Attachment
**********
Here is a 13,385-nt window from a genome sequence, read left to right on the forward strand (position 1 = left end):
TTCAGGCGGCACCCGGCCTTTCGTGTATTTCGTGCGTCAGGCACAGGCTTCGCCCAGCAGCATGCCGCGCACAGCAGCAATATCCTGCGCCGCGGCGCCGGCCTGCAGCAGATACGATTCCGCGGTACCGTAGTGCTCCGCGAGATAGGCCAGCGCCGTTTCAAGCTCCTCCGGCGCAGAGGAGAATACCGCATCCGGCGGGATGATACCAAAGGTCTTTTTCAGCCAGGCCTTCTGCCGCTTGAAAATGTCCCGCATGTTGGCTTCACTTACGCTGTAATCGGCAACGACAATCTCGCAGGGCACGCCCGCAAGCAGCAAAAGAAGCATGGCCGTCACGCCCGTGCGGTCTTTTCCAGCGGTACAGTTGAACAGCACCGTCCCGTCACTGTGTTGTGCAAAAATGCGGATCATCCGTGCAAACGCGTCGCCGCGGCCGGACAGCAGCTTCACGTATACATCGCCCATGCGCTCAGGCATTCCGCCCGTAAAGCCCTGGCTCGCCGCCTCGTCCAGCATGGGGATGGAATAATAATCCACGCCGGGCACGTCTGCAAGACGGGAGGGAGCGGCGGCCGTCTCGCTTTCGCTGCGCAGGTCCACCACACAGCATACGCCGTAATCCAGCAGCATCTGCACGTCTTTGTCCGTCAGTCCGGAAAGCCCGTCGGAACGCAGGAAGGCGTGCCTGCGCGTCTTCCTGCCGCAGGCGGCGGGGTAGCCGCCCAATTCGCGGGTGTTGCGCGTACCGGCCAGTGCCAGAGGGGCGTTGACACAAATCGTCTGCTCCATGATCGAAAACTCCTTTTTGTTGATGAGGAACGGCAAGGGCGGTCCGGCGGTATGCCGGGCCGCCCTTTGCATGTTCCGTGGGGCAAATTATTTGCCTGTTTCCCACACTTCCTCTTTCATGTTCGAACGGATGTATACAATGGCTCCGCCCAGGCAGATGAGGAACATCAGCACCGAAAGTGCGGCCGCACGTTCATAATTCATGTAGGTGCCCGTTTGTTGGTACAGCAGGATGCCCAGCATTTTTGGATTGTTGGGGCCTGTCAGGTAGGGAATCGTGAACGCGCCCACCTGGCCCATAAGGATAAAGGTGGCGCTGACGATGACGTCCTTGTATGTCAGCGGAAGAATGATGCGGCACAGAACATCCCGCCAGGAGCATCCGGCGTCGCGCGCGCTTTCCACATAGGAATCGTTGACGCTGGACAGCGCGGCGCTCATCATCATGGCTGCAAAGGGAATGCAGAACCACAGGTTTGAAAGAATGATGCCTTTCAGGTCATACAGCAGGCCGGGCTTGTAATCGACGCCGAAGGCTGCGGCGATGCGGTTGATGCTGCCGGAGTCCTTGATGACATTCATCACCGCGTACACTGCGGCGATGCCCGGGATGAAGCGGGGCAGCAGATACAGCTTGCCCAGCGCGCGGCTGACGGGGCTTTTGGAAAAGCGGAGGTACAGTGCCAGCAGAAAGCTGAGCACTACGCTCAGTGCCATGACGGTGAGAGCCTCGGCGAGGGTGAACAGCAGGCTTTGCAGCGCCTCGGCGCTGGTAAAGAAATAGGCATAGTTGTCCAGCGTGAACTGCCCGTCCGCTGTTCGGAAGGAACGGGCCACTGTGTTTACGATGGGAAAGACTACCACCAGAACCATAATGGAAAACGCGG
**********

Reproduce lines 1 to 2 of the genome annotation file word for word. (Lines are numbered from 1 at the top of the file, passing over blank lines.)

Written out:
Here is a 13,385-nt window from a genome sequence, read left to right on the forward strand (position 1 = left end):
TTCAGGCGGCACCCGGCCTTTCGTGTATTTCGTGCGTCAGGCACAGGCTTCGCCCAGCAGCATGCCGCGCACAGCAGCAATATCCTGCGCCGCGGCGCCGGCCTGCAGCAGATACGATTCCGCGGTACCGTAGTGCTCCGCGAGATAGGCCAGCGCCGTTTCAAGCTCCTCCGGCGCAGAGGAGAATACCGCATCCGGCGGGATGATACCAAAGGTCTTTTTCAGCCAGGCCTTCTGCCGCTTGAAAATGTCCCGCATGTTGGCTTCACTTACGCTGTAATCGGCAACGACAATCTCGCAGGGCACGCCCGCAAGCAGCAAAAGAAGCATGGCCGTCACGCCCGTGCGGTCTTTTCCAGCGGTACAGTTGAACAGCACCGTCCCGTCACTGTGTTGTGCAAAAATGCGGATCATCCGTGCAAACGCGTCGCCGCGGCCGGACAGCAGCTTCACGTATACATCGCCCATGCGCTCAGGCATTCCGCCCGTAAAGCCCTGGCTCGCCGCCTCGTCCAGCATGGGGATGGAATAATAATCCACGCCGGGCACGTCTGCAAGACGGGAGGGAGCGGCGGCCGTCTCGCTTTCGCTGCGCAGGTCCACCACACAGCATACGCCGTAATCCAGCAGCATCTGCACGTCTTTGTCCGTCAGTCCGGAAAGCCCGTCGGAACGCAGGAAGGCGTGCCTGCGCGTCTTCCTGCCGCAGGCGGCGGGGTAGCCGCCCAATTCGCGGGTGTTGCGCGTACCGGCCAGTGCCAGAGGGGCGTTGACACAAATCGTCTGCTCCATGATCGAAAACTCCTTTTTGTTGATGAGGAACGGCAAGGGCGGTCCGGCGGTATGCCGGGCCGCCCTTTGCATGTTCCGTGGGGCAAATTATTTGCCTGTTTCCCACACTTCCTCTTTCATGTTCGAACGGATGTATACAATGGCTCCGCCCAGGCAGATGAGGAACATCAGCACCGAAAGTGCGGCCGCACGTTCATAATTCATGTAGGTGCCCGTTTGTTGGTACAGCAGGATGCCCAGCATTTTTGGATTGTTGGGGCCTGTCAGGTAGGGAATCGTGAACGCGCCCACCTGGCCCATAAGGATAAAGGTGGCGCTGACGATGACGTCCTTGTATGTCAGCGGAAGAATGATGCGGCACAGAACATCCCGCCAGGAGCATCCGGCGTCGCGCGCGCTTTCCACATAGGAATCGTTGACGCTGGACAGCGCGGCGCTCATCATCATGGCTGCAAAGGGAATGCAGAACCACAGGTTTGAAAGAATGATGCCTTTCAGGTCATACAGCAGGCCGGGCTTGTAATCGACGCCGAAGGCTGCGGCGATGCGGTTGATGCTGCCGGAGTCCTTGATGACATTCATCACCGCGTACACTGCGGCGATGCCCGGGATGAAGCGGGGCAGCAGATACAGCTTGCCCAGCGCGCGGCTGACGGGGCTTTTGGAAAAGCGGAGGTACAGTGCCAGCAGAAAGCTGAGCACTACGCTCAGTGCCATGACGGTGAGAGCCTCGGCGAGGGTGAACAGCAGGCTTTGCAGCGCCTCGGCGCTGGTAAAGAAATAGGCATAGTTGTCCAGCGTGAACTGCCCGTCCGCTGTTCGGAAGGAACGGGCCACTGTGTTTACGATGGGAAAGACTACCACCAGAACCATAATGGAAAACGCGG